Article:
In college, I thought time management was my problem. I had much to do and not enough time to do it. I was convinced that if I could somehow manage my time more effectively, I would solve all of my problems. Unfortunately, I didn’t learn that until later that my problem was not time management. My problem was self-management. I wanted it all: hanging out with my friends, playing games, serving in the local church, and learning (which would result in good grades). I added unnecessary stress to my life because I didn’t understand how to say “no” to the wrong or even good things, so that I could say “yes” to the best things.
This struggle remains. Self-management is difficult. I often fail at prioritizing my schedule, so that the best things in my life are completed. Sometimes, the struggle looks like it did in college: I have lots of things I want to do, and not enough energy to do them. Other times, lack of self-management looks like it did a few years ago; I was overwhelmed with the problems in my life (mostly health issues), and I started to shut down. I stopped doing the things that I knew should. The house became messier and messier. My husband was concerned. I felt depressed. I didn’t know what to do, because I didn’t want to do anything.
And I still haven’t mastered prioritizing and getting the most important things done. In fact, there are some days that I just feel incompetent. Recently, I have been trying to do too much again, and my house could tell the story. I was behind on the laundry and the dishes. My husband couldn’t tell when I last had cleaned the floor. He was concerned that I was depressed again.
So the other day, I turned on an audio copy of the Bible and worked on cleaning my house again. I listened to Adam and Eve and how their incompetence led to everyone being banned from the Garden of Eden. I listened to Sarai’s (or Sarah’s) impatience led to the birth of Ishmael, which divided Abraham’s family. And Rebecca enabled Jacob to steal his brother’s birthright which caused more problems within their family. Even though these women caused problems, God used all of these women as part of His wonderful story.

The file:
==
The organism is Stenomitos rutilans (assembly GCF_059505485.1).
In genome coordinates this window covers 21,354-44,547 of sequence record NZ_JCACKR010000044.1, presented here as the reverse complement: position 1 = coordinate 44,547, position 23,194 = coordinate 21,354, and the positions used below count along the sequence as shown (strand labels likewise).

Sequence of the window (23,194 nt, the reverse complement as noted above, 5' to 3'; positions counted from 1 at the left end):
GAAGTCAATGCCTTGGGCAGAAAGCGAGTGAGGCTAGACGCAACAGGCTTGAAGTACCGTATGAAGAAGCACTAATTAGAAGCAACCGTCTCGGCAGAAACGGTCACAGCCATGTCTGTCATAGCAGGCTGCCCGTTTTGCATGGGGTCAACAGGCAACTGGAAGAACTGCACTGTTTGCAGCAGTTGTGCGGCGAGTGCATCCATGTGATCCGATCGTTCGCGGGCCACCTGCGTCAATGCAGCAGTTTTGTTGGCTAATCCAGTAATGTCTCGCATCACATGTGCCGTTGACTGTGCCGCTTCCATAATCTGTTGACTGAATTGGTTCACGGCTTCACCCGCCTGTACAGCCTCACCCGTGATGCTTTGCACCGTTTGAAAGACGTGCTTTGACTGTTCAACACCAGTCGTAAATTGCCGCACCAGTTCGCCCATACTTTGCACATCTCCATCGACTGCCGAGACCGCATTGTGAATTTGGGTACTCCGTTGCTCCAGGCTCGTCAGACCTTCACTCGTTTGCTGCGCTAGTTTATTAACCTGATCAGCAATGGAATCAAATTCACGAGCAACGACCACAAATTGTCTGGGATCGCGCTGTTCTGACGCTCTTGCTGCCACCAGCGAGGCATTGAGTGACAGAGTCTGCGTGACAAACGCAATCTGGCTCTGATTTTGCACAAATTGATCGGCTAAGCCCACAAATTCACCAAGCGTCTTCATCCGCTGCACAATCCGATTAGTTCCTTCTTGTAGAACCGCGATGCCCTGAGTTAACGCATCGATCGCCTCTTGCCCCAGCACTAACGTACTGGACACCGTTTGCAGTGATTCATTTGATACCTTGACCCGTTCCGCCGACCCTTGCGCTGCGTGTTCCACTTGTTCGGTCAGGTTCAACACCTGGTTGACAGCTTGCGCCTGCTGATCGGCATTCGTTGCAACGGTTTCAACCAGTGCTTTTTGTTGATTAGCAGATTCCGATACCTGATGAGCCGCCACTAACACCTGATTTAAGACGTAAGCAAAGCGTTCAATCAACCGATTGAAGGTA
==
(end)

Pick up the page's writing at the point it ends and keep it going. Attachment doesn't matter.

As I listened to these stories, I became grateful for my God who uses incompetent, impatient people to do His will.
I am not who I want to be; I am not even who God wants me to be. I don’t have to better before God can use me. In all honesty, there is nothing I have to do for God to earn His love and acceptance. Even then, He has put me where I am supposed to be used for His purposes, like Esther.
In the book of Esther, the king chooses Esthe, an Israelite, to be queen just before Haman decides that he wants the Israelites to be killed. Esther probably feels unprepared, and might I suggest, incompetent. She knew the king hadn’t even asked for her recently, and she couldn’t approach him without being summoned. She asked the other Jews to pray and fast with her. Esther is asked to step out in faith to save God’s people. In Esther 4:14, Mordecai describes the situation to Esther, “For if you remain silent at this time, relief and deliverance will arise for the Jews from another place, and you and your father’s house will perish. And who knows whether you have not attained royalty for such a time as this?”
Mordecai encourages Esther to use her position to step out in faith and to save God’s people. Mordecai trusted that God’s will would be accomplished, but he encourages Esther to participate.
Now I encourage you too. God is trust-worthy and God will accomplish His plan. Will you step out in faith to be used where you are? It doesn’t matter that you are not the person that you want to be. It doesn’t matter that you have struggles. It doesn’t matter that you feel incompetent. God know that you are a work in progress and wants to use you. Do you have the faith to follow Him? Will you be like Esther and use your position (despite your feelings) for the glory of God?